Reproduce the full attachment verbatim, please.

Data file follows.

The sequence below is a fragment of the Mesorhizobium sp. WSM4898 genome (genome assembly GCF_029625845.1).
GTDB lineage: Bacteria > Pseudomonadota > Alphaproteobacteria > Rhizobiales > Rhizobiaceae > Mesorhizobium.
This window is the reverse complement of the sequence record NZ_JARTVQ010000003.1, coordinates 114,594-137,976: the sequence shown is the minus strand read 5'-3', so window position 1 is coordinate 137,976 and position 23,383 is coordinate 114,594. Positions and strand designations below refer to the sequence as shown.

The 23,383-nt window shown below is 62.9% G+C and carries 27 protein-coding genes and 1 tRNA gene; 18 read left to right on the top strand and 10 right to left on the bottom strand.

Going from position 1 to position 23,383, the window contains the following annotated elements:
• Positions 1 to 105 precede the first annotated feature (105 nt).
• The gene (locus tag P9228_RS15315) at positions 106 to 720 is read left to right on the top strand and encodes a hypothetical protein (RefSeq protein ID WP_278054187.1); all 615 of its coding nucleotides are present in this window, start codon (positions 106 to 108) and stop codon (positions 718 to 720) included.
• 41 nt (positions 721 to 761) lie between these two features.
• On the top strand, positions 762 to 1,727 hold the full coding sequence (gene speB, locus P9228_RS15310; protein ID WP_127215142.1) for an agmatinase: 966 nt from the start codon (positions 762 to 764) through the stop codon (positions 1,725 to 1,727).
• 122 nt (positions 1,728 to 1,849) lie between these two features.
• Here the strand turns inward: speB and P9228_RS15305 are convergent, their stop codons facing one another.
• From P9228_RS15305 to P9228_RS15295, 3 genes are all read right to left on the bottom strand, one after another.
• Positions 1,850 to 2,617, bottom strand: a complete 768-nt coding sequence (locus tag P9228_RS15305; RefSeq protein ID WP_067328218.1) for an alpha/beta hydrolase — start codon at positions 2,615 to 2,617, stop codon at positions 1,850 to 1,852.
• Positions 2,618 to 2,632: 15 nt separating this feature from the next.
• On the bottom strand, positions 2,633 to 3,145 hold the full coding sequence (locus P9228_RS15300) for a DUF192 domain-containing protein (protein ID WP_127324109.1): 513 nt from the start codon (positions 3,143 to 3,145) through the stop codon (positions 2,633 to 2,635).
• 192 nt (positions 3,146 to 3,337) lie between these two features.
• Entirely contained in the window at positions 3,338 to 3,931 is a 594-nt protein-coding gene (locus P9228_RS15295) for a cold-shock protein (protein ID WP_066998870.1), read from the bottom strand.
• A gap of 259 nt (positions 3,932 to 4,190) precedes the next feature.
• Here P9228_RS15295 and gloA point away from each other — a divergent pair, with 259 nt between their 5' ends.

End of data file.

The sequence below is a fragment of the Mesorhizobium sp. WSM4898 genome (genome assembly GCF_029625845.1).
GTDB lineage: Bacteria > Pseudomonadota > Alphaproteobacteria > Rhizobiales > Rhizobiaceae > Mesorhizobium.
This window is the reverse complement of the sequence record NZ_JARTVQ010000003.1, coordinates 114,594-137,976: the sequence shown is the minus strand read 5'-3', so window position 1 is coordinate 137,976 and position 23,383 is coordinate 114,594. Positions and strand designations below refer to the sequence as shown.

The 23,383-nt window shown below is 62.9% G+C and carries 27 protein-coding genes and 1 tRNA gene; 18 read left to right on the top strand and 10 right to left on the bottom strand.

Going from position 1 to position 23,383, the window contains the following annotated elements:
• Positions 1 to 105 precede the first annotated feature (105 nt).
• The gene (locus tag P9228_RS15315) at positions 106 to 720 is read left to right on the top strand and encodes a hypothetical protein (RefSeq protein ID WP_278054187.1); all 615 of its coding nucleotides are present in this window, start codon (positions 106 to 108) and stop codon (positions 718 to 720) included.
• 41 nt (positions 721 to 761) lie between these two features.
• On the top strand, positions 762 to 1,727 hold the full coding sequence (gene speB, locus P9228_RS15310; protein ID WP_127215142.1) for an agmatinase: 966 nt from the start codon (positions 762 to 764) through the stop codon (positions 1,725 to 1,727).
• 122 nt (positions 1,728 to 1,849) lie between these two features.
• Here the strand turns inward: speB and P9228_RS15305 are convergent, their stop codons facing one another.
• From P9228_RS15305 to P9228_RS15295, 3 genes are all read right to left on the bottom strand, one after another.
• Positions 1,850 to 2,617, bottom strand: a complete 768-nt coding sequence (locus tag P9228_RS15305; RefSeq protein ID WP_067328218.1) for an alpha/beta hydrolase — start codon at positions 2,615 to 2,617, stop codon at positions 1,850 to 1,852.
• Positions 2,618 to 2,632: 15 nt separating this feature from the next.
• On the bottom strand, positions 2,633 to 3,145 hold the full coding sequence (locus P9228_RS15300) for a DUF192 domain-containing protein (protein ID WP_127324109.1): 513 nt from the start codon (positions 3,143 to 3,145) through the stop codon (positions 2,633 to 2,635).
• 192 nt (positions 3,146 to 3,337) lie between these two features.
• Entirely contained in the window at positions 3,338 to 3,931 is a 594-nt protein-coding gene (locus P9228_RS15295) for a cold-shock protein (protein ID WP_066998870.1), read from the bottom strand.
• A gap of 259 nt (positions 3,932 to 4,190) precedes the next feature.
• Here P9228_RS15295 and gloA point away from each other — a divergent pair, with 259 nt between their 5' ends.